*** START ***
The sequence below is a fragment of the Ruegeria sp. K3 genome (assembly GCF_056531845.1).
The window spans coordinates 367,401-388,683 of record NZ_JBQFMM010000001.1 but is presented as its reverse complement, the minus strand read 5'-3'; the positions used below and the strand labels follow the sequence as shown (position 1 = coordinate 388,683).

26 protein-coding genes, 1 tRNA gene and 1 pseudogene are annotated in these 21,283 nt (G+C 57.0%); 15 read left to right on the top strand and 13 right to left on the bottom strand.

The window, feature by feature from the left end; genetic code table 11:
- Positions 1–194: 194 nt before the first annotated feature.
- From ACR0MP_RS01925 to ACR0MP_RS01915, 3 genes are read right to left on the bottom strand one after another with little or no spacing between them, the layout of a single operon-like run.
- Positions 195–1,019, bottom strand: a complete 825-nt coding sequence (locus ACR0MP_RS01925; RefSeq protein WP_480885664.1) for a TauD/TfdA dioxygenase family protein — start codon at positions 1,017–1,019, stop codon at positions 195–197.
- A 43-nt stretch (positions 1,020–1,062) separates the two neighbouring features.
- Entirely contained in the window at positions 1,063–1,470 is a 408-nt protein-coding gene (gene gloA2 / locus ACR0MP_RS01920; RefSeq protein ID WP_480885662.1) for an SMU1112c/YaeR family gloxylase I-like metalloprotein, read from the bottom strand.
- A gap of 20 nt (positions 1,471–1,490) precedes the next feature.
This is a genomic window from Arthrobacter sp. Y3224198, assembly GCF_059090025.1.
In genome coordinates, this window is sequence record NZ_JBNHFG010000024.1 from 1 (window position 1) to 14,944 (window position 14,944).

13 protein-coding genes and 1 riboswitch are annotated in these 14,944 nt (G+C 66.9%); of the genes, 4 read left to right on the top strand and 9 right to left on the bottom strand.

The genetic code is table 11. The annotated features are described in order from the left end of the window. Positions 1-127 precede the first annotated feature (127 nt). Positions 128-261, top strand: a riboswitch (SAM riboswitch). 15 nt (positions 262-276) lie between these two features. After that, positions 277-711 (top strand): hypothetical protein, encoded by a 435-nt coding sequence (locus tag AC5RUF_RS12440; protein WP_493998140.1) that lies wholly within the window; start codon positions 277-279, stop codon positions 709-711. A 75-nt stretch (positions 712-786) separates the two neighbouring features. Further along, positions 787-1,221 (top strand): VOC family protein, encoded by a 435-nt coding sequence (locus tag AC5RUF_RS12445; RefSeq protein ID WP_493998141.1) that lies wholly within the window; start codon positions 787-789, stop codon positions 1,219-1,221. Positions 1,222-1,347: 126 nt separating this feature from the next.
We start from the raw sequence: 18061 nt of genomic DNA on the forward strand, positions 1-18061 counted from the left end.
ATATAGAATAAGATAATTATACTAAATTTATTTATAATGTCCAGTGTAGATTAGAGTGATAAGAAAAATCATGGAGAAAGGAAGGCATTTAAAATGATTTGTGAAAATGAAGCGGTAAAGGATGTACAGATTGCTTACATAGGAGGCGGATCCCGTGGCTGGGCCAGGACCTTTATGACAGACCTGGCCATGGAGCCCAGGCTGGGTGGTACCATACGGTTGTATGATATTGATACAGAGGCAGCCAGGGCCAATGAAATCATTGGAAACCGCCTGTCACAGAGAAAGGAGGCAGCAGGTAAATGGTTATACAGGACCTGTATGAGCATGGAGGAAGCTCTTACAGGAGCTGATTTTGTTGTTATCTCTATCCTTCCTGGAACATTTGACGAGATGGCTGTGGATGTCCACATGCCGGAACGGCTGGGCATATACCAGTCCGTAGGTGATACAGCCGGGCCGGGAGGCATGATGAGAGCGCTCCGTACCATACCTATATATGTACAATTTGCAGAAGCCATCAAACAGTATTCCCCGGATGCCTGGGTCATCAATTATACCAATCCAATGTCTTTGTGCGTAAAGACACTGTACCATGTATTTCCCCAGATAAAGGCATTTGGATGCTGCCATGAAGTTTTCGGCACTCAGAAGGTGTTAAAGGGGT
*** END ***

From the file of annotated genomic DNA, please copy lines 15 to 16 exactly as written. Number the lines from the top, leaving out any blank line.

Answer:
We start from the raw sequence: 18061 nt of genomic DNA on the forward strand, positions 1-18061 counted from the left end.
ATATAGAATAAGATAATTATACTAAATTTATTTATAATGTCCAGTGTAGATTAGAGTGATAAGAAAAATCATGGAGAAAGGAAGGCATTTAAAATGATTTGTGAAAATGAAGCGGTAAAGGATGTACAGATTGCTTACATAGGAGGCGGATCCCGTGGCTGGGCCAGGACCTTTATGACAGACCTGGCCATGGAGCCCAGGCTGGGTGGTACCATACGGTTGTATGATATTGATACAGAGGCAGCCAGGGCCAATGAAATCATTGGAAACCGCCTGTCACAGAGAAAGGAGGCAGCAGGTAAATGGTTATACAGGACCTGTATGAGCATGGAGGAAGCTCTTACAGGAGCTGATTTTGTTGTTATCTCTATCCTTCCTGGAACATTTGACGAGATGGCTGTGGATGTCCACATGCCGGAACGGCTGGGCATATACCAGTCCGTAGGTGATACAGCCGGGCCGGGAGGCATGATGAGAGCGCTCCGTACCATACCTATATATGTACAATTTGCAGAAGCCATCAAACAGTATTCCCCGGATGCCTGGGTCATCAATTATACCAATCCAATGTCTTTGTGCGTAAAGACACTGTACCATGTATTTCCCCAGATAAAGGCATTTGGATGCTGCCATGAAGTTTTCGGCACTCAGAAGGTGTTAAAGGGGT